The quest for a realistic simulation of film has absorbed the lives of many photographers, and many pros have simply thrown up their hands, said "it's just too much work" (to get a good simulation), so, when they need a film look, they simply shoot with film using old equipment. Only you can decide how close you want to get and how much effort you want to put into this quest.

If you are interested, you realize that there is no "one-button-fix", and you know Photoshop fairly well and are willing to spend the time learn even more and do considerable experimentation, we'll be more than happy to guide you in this quest -- just let us know.

Cheers and the best of the holiday season to you and yours.

Tom M
 

danman03

Well-Known Member
Messages
68
Likes
6
Thanks for all the help and tips guys. Tom Mann had a great explanation and I completely agree. It is really hard to get a true vintage film look. I did some editing and I got a pretty good result for what I was wanting. I got some of these printed up at a local print shop, but I was very dissatisfied with the results. Virtually any fade I had in the picture was gone when the picture was printed. I don't know what caused the prints to leave out the fade, my guess is the software the printer used or the machine just can't print the image like it's supposed to.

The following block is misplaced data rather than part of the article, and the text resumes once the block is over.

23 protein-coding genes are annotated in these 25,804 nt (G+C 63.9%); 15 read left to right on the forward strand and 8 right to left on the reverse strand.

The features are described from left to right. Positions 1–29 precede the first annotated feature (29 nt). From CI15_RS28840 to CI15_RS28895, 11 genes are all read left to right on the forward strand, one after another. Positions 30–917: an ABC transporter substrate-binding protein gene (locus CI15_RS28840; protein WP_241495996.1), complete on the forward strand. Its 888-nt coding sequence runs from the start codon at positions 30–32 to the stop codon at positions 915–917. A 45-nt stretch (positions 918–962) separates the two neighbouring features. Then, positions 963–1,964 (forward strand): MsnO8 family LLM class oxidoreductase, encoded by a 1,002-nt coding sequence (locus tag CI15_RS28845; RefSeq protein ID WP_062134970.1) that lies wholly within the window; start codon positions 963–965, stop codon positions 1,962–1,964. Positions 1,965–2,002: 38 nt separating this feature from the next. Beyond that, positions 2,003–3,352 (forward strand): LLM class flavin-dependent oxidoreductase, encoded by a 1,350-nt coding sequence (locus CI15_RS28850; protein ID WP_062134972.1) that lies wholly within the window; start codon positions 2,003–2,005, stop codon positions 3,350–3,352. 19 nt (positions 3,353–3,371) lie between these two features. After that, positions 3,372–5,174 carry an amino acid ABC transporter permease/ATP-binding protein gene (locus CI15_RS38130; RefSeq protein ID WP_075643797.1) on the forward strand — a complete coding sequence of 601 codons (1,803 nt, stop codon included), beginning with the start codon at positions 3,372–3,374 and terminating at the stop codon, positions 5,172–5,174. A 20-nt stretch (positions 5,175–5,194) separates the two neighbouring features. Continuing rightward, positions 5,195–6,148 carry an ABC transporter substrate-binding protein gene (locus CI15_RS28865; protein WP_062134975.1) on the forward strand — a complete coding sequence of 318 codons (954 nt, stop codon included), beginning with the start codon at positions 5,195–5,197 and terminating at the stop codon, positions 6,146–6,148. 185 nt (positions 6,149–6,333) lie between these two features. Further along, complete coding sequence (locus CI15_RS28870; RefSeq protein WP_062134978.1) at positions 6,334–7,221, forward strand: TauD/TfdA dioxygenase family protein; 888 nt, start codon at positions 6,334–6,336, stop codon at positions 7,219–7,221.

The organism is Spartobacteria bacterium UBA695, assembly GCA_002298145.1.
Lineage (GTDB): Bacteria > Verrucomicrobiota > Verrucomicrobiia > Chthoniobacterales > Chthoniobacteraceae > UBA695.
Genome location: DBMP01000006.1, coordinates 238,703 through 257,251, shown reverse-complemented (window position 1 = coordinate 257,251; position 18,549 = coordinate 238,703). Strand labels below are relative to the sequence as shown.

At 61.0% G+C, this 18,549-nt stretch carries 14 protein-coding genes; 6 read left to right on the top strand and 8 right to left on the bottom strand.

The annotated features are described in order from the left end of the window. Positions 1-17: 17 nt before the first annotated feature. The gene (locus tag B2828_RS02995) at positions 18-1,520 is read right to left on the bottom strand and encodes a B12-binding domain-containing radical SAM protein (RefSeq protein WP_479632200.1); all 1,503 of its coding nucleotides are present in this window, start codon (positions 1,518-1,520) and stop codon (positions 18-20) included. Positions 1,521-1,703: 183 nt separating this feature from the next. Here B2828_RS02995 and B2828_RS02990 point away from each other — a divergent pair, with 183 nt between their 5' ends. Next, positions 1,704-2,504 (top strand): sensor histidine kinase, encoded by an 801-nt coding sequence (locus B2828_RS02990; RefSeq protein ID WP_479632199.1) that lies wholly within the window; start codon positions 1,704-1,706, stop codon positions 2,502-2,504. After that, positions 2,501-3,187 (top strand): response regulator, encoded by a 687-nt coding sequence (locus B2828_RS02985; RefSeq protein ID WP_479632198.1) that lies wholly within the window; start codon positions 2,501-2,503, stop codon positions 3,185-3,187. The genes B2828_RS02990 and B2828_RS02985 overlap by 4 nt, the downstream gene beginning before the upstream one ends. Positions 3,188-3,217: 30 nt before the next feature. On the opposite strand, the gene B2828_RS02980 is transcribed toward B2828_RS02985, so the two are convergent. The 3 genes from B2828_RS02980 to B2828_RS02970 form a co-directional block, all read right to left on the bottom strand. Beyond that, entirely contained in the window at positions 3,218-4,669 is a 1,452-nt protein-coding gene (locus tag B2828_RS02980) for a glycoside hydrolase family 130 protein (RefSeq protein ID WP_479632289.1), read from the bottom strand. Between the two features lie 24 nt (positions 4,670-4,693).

christmascard.jpg
 

Tom Mann

Guru
Messages
7,223
Likes
4,341
Since the average customer is looking for bright & contrasty prints, most printers leave "automatic corrections" turned on. These can have several effects, but the most obvious is similar to what you would get if you applied a "levels" adjustment layer to your intentionally faded print, and then moved the L and R endpoint sliders inwards to the points when the histogram started to rise above the baseline. This is sure death for any intentional fading / low contrast effect.

All printers that cater to pros and semi-pros will give the customer the option of not using "automatic corrections", but sometimes you have to hunt around to find it.

Tom M
 

danman03

Well-Known Member
Messages
68
Likes
6
So, do you think I should talk to the printer and see what they can do about keeping my photo as close as how I edited it? Maybe see if they won't use those "automatic corrections"?
 

Tom Mann

Guru
Messages
7,223
Likes
4,341
Yes, absolutely talk to them. OTOH if they give you some excuse why they can't do this, take your business to a different printer, ie, one who is used to having pros as customers, ie people who know exactly what they want and who don't want anyone second guessing them. Even reasonably high volume, semi-pro printers like Adorama (in NYC) and many other shops offer this.

Tom M
 

Top